Gene expression and tissue localization of the two isoforms of angiotensin I converting enzyme.
Angiotensin converting enzyme exists in two different isoforms, somatic and germinal, whose respective distributions and intracellular localizations have not been precisely determined. The differing biochemical and molecular characteristics of the two isozymes allowed the preparation of antibodies specific for each of the two angiotensin converting enzyme isoforms and of two nucleic acid probes, one of which was specific for the germinal isoform. Immunohistochemistry and in situ hybridization were used to determine the cell distribution of, respectively, the two isoforms and their corresponding messenger RNAs in the classically studied tissues of male adult humans and marmosets. Results provided by the two different methods were always concordant and were identical in the two species. The somatic angiotensin converting enzyme form was expressed uniquely in somatic tissues (vascular endothelial cells and at the brush border of renal proximal convoluted tubule, jejunal villus, and epididymal duct epithelia), and the germinal form was expressed uniquely in germinal cells with a precise stage-specific pattern, starting in round spermatids and finishing in spermatozoa. In situ hybridization documented the presence of somatic angiotensin converting enzyme messenger RNA in renal tubule epithelium, jejunal enterocytes, and epididymal epithelium and demonstrated that there was no direct correlation between the levels of angiotensin converting enzyme messenger RNA and the enzyme it encodes for, i.e., angiotensin converting enzyme, in a given epithelium. The significance of the ultraselective expression of germinal angiotensin converting enzyme and of its specific messenger RNA at a very precise stage of spermatogenesis remains uncertain.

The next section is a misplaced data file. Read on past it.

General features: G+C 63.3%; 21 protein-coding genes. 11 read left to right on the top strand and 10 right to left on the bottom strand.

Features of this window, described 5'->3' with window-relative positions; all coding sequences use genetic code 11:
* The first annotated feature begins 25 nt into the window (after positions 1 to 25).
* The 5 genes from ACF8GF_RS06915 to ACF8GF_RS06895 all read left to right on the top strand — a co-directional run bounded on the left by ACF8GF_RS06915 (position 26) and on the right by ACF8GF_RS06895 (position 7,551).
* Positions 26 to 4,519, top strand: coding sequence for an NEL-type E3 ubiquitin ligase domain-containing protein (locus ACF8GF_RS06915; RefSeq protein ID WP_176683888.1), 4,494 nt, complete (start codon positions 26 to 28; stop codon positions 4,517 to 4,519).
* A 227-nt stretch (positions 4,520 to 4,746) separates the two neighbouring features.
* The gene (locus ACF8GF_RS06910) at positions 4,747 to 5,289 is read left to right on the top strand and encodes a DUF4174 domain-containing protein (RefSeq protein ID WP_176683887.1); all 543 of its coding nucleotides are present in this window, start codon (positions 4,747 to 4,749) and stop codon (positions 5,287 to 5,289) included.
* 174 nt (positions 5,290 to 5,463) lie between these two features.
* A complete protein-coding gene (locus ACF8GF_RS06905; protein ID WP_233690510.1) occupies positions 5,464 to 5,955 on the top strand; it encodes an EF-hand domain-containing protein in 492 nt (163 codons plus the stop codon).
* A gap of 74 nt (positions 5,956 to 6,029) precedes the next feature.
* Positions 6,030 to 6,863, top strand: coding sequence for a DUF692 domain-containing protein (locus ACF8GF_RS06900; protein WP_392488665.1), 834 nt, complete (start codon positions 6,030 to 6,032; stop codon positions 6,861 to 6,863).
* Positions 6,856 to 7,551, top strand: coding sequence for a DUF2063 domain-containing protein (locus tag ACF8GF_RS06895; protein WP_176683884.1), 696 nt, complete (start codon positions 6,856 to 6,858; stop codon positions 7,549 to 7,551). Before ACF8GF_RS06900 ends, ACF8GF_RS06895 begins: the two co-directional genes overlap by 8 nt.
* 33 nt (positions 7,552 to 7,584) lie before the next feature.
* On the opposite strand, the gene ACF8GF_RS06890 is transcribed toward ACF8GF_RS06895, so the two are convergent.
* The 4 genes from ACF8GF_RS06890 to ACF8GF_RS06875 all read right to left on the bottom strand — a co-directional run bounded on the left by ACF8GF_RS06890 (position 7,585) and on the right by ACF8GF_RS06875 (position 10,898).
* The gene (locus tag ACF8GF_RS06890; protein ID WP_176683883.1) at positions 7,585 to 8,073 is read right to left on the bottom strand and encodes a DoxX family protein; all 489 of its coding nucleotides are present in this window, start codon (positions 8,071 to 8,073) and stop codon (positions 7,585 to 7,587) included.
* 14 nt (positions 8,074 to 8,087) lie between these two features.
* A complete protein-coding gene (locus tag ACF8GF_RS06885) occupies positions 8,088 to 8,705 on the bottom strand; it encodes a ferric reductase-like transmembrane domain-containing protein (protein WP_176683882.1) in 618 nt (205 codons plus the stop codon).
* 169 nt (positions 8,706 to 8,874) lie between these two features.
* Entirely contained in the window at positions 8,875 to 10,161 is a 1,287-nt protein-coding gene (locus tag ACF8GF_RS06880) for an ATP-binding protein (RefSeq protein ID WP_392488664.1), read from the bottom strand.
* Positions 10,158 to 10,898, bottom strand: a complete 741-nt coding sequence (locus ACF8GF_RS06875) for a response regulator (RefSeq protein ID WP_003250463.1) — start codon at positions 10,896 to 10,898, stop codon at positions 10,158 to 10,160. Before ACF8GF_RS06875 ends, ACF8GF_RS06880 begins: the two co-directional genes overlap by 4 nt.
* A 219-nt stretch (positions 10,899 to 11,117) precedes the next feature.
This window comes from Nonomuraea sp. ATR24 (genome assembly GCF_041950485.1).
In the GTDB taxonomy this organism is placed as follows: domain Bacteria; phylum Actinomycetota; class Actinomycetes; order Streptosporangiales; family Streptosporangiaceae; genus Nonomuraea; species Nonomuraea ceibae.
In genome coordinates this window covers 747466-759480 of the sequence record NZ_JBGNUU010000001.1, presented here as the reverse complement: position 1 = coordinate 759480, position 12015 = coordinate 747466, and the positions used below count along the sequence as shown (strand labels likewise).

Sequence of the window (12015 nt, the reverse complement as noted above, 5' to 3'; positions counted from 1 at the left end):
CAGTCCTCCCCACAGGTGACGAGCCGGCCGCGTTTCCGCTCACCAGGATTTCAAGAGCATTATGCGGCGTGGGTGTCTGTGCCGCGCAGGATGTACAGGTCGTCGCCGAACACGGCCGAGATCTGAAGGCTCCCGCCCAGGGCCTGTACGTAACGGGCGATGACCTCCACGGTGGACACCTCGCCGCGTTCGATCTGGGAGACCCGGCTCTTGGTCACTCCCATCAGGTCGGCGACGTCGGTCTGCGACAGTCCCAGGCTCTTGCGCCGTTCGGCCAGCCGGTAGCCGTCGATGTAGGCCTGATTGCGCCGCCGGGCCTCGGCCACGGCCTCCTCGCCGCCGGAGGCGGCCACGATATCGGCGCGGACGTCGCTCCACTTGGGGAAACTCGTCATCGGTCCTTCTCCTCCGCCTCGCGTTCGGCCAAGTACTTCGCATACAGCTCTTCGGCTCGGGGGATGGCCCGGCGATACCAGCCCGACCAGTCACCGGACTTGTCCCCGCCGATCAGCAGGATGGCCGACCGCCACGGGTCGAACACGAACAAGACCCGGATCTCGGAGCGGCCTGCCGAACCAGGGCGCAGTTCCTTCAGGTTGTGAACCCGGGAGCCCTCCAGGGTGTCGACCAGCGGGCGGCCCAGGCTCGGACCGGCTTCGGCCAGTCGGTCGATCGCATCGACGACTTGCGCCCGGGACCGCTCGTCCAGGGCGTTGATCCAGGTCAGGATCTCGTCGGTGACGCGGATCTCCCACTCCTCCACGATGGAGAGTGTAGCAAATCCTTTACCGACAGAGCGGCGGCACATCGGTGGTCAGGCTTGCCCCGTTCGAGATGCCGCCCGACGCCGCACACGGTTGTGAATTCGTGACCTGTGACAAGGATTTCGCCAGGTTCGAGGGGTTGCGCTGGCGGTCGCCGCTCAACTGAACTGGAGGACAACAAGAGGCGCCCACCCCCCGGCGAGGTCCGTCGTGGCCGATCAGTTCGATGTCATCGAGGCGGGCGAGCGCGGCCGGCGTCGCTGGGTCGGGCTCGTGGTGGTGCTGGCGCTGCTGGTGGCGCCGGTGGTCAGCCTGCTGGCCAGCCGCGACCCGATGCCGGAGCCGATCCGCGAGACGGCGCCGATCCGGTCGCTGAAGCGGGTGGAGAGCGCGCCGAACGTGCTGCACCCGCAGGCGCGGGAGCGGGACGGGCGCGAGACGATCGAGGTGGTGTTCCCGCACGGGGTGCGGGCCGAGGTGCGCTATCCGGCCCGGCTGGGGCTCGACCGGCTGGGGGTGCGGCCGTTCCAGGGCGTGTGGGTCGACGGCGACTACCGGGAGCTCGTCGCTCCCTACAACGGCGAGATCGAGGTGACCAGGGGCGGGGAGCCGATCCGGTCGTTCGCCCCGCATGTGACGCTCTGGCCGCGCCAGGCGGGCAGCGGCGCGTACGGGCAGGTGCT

- Copyright © 1993 by American Heart Association